The Patty Hearst story raised a lot of questions on the Left. There were those who believed the SLA was a covert operation to ferret out radicals and set them up to commit spectacular and suicidal acts in the name of revolution. Others on the Left considered the group’s members to be legitimate leftist revolutionaries and supported the deeds of the SLA. Still others believed the SLA were legitimate and their actions were foolish and based on very faulty politics. Krassner’s coverage of the trial was some of the best being printed, with skepticism fairly meted out to all sides involved. His work was partially informed by the investigative work of Mae Brussell, whose recently released collection of writings, titled The Essential Mae Brussell:Investigations of Fascism in America, includes a good amount of her investigation into the origins of the SLA. Questionable connections of some of its members to far-right groups and the verifiable fact that the group’s leader Donald DeFreeze had been in the employ of the California Highway Patrol’s internal security division informing on Black revolutionary groups seemed to lend legitimacy to the possibility that the SLA was a black op.
The Dan White trial took place in 1979. What should have been an open and shut case of premeditated murder became a showcase for a San Francisco divided amongst itself. Dan White’s defense team, with a good deal of help from the mainstream press in the city, turned him into a martyr for the old white heterosexual and religious power structure which was fighting to retain its grip on San Francisco’s City Hall and other power centers. White’s victims–George Moscone and Harvey Milk–represented the post Haight-Ashbury San Francisco, with drugs, gay sex, leftist politics and every other aspect of a world feared by the Old Guard and celebrated by the new. Paul Krassner is obviously of the latter world. His reportage of the Dan White trial used that cultural/political divide as a contextual framework and succeeded wonderfully. The section in this new release captures this perfectly.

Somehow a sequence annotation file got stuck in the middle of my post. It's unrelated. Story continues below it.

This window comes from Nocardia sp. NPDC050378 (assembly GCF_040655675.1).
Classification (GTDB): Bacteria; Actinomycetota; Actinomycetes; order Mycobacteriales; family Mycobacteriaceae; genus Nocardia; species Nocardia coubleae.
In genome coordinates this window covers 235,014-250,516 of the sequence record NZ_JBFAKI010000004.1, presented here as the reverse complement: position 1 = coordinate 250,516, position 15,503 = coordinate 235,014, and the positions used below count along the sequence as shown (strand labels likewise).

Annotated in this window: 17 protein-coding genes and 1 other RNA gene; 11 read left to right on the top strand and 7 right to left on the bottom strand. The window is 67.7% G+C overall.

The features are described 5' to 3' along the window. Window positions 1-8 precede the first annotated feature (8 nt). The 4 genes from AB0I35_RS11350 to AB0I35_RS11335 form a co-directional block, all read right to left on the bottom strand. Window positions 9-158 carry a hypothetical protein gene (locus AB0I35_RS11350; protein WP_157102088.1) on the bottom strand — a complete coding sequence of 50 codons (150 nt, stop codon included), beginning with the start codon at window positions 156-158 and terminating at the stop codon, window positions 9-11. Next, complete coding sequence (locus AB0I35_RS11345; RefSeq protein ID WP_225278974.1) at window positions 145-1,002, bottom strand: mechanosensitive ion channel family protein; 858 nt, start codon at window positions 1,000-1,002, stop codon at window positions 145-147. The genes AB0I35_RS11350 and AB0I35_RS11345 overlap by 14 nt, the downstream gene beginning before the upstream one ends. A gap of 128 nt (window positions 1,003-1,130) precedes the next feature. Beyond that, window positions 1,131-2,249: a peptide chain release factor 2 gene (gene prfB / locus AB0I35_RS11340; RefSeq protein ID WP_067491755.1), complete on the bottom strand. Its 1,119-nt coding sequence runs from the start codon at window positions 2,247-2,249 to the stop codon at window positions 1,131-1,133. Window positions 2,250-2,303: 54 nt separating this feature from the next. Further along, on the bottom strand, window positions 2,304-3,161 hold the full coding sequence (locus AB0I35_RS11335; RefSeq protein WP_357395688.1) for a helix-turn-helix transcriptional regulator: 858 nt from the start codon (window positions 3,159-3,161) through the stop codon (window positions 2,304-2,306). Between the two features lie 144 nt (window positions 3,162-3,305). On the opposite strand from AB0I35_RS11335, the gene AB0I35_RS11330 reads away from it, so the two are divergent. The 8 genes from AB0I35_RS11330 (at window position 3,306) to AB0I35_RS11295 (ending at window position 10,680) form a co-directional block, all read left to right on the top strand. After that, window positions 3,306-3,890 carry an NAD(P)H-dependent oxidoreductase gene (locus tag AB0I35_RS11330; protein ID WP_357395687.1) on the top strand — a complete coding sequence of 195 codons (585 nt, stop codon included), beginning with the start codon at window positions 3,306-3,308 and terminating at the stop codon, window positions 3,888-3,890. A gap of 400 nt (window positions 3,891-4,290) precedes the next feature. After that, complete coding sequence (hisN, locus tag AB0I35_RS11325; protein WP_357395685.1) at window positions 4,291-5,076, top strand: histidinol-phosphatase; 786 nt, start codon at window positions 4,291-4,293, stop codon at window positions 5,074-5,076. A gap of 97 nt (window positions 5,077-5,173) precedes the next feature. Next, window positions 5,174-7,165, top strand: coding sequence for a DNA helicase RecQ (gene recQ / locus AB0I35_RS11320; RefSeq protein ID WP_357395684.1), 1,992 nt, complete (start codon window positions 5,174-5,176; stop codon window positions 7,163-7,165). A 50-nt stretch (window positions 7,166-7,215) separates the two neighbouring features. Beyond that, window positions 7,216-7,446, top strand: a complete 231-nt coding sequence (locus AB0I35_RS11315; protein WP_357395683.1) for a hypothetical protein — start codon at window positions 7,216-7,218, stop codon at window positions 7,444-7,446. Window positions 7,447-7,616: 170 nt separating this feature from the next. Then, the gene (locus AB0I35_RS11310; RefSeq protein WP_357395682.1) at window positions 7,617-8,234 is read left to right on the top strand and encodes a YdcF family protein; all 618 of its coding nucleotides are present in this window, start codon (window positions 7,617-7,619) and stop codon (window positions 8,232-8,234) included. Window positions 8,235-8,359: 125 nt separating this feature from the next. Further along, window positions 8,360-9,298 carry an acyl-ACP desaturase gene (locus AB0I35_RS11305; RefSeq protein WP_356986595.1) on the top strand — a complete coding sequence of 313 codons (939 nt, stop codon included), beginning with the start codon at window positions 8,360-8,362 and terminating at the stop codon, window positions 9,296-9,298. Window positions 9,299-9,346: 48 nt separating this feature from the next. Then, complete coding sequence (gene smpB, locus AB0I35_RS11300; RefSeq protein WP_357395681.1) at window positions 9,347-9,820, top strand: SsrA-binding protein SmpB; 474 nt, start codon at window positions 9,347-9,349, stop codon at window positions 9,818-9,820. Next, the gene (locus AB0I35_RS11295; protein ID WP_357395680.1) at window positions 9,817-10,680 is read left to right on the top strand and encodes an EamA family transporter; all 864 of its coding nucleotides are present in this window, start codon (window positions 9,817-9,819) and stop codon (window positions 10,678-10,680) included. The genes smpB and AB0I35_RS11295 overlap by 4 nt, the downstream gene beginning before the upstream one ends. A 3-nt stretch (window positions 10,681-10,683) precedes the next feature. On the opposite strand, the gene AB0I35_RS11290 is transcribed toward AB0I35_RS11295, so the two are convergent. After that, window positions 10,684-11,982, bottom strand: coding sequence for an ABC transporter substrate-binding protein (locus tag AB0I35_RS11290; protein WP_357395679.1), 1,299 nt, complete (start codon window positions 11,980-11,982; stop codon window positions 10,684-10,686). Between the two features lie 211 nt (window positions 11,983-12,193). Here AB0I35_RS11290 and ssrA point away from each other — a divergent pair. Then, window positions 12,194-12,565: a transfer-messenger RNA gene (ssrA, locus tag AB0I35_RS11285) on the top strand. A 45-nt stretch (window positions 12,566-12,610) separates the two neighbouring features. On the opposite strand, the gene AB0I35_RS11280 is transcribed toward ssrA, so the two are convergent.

Like I stated before, just like his predecessors Jonathan Swift, Mark Twain and Lenny Bruce (to create an unlikely trinity of men who plied a trade in satire), Paul Krassner understands satire’s purpose. He is a master at exposing the truths beyond and behind the presented facts and their manipulation by the powers that be. Utilizing humor, quality reporting, and a healthy and essential sense of the absurd is what made his magazine The Realist such fun for so many years. HIs latest offering, Patty Hearst & The Twinkie Murders, continues the tradition.
Ron Jacobs is the author of a series of crime novels called The Seventies Series. All the Sinners, Saints, is the most recent novel in the series. He is also the author of The Way the Wind Blew: a History of the Weather Underground. Jacobs’ essay on Big Bill Broonzy is featured in CounterPunch’s collection on music, art and sex, Serpents in the Garden. He is a contributor to Hopeless: Barack Obama and the Politics of Illusion, published by AK Press. His book Daydream Sunset: Sixties Counterculture in the Seventies will be published by CounterPunch. He can be reached at: firstname.lastname@example.org.